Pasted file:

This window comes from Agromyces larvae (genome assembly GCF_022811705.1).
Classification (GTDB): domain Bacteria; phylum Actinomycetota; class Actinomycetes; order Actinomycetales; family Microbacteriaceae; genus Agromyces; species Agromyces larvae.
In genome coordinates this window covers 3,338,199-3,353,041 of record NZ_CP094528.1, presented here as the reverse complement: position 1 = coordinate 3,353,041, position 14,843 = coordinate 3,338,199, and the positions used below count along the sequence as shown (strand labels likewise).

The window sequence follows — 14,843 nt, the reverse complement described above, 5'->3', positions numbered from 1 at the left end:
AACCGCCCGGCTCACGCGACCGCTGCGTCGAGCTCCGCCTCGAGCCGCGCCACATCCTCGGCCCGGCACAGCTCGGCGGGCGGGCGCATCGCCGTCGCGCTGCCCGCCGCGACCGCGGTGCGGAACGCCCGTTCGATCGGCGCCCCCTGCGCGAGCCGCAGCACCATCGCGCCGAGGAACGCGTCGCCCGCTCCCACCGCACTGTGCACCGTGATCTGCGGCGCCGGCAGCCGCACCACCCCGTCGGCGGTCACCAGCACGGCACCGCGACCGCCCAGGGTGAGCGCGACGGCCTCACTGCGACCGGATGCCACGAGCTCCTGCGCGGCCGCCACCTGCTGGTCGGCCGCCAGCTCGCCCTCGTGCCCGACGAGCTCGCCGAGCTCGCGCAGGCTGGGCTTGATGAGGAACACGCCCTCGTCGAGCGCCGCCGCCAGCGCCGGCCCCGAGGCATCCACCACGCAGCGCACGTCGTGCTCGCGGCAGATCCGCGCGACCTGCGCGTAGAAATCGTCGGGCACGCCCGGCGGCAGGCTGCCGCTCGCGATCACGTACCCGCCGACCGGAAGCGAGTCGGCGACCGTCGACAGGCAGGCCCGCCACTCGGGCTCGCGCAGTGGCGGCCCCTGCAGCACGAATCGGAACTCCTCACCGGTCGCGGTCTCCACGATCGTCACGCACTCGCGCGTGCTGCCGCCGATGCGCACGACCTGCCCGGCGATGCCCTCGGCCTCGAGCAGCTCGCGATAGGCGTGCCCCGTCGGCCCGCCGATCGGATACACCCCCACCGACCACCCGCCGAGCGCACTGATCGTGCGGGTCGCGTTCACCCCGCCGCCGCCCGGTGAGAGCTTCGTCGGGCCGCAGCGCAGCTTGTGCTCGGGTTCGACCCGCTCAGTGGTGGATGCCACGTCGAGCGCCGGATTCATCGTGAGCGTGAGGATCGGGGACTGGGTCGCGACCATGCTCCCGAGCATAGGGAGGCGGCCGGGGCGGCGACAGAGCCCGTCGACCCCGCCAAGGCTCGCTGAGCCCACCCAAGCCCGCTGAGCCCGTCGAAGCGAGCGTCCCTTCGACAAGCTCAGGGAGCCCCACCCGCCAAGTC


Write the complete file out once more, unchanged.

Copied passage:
This window comes from Agromyces larvae (genome assembly GCF_022811705.1).
Classification (GTDB): domain Bacteria; phylum Actinomycetota; class Actinomycetes; order Actinomycetales; family Microbacteriaceae; genus Agromyces; species Agromyces larvae.
In genome coordinates this window covers 3,338,199-3,353,041 of record NZ_CP094528.1, presented here as the reverse complement: position 1 = coordinate 3,353,041, position 14,843 = coordinate 3,338,199, and the positions used below count along the sequence as shown (strand labels likewise).

The window sequence follows — 14,843 nt, the reverse complement described above, 5'->3', positions numbered from 1 at the left end:
AACCGCCCGGCTCACGCGACCGCTGCGTCGAGCTCCGCCTCGAGCCGCGCCACATCCTCGGCCCGGCACAGCTCGGCGGGCGGGCGCATCGCCGTCGCGCTGCCCGCCGCGACCGCGGTGCGGAACGCCCGTTCGATCGGCGCCCCCTGCGCGAGCCGCAGCACCATCGCGCCGAGGAACGCGTCGCCCGCTCCCACCGCACTGTGCACCGTGATCTGCGGCGCCGGCAGCCGCACCACCCCGTCGGCGGTCACCAGCACGGCACCGCGACCGCCCAGGGTGAGCGCGACGGCCTCACTGCGACCGGATGCCACGAGCTCCTGCGCGGCCGCCACCTGCTGGTCGGCCGCCAGCTCGCCCTCGTGCCCGACGAGCTCGCCGAGCTCGCGCAGGCTGGGCTTGATGAGGAACACGCCCTCGTCGAGCGCCGCCGCCAGCGCCGGCCCCGAGGCATCCACCACGCAGCGCACGTCGTGCTCGCGGCAGATCCGCGCGACCTGCGCGTAGAAATCGTCGGGCACGCCCGGCGGCAGGCTGCCGCTCGCGATCACGTACCCGCCGACCGGAAGCGAGTCGGCGACCGTCGACAGGCAGGCCCGCCACTCGGGCTCGCGCAGTGGCGGCCCCTGCAGCACGAATCGGAACTCCTCACCGGTCGCGGTCTCCACGATCGTCACGCACTCGCGCGTGCTGCCGCCGATGCGCACGACCTGCCCGGCGATGCCCTCGGCCTCGAGCAGCTCGCGATAGGCGTGCCCCGTCGGCCCGCCGATCGGATACACCCCCACCGACCACCCGCCGAGCGCACTGATCGTGCGGGTCGCGTTCACCCCGCCGCCGCCCGGTGAGAGCTTCGTCGGGCCGCAGCGCAGCTTGTGCTCGGGTTCGACCCGCTCAGTGGTGGATGCCACGTCGAGCGCCGGATTCATCGTGAGCGTGAGGATCGGGGACTGGGTCGCGACCATGCTCCCGAGCATAGGGAGGCGGCCGGGGCGGCGACAGAGCCCGTCGACCCCGCCAAGGCTCGCTGAGCCCACCCAAGCCCGCTGAGCCCGTCGAAGCGAGCGTCCCTTCGACAAGCTCAGGGAGCCCCACCCGCCAAGTC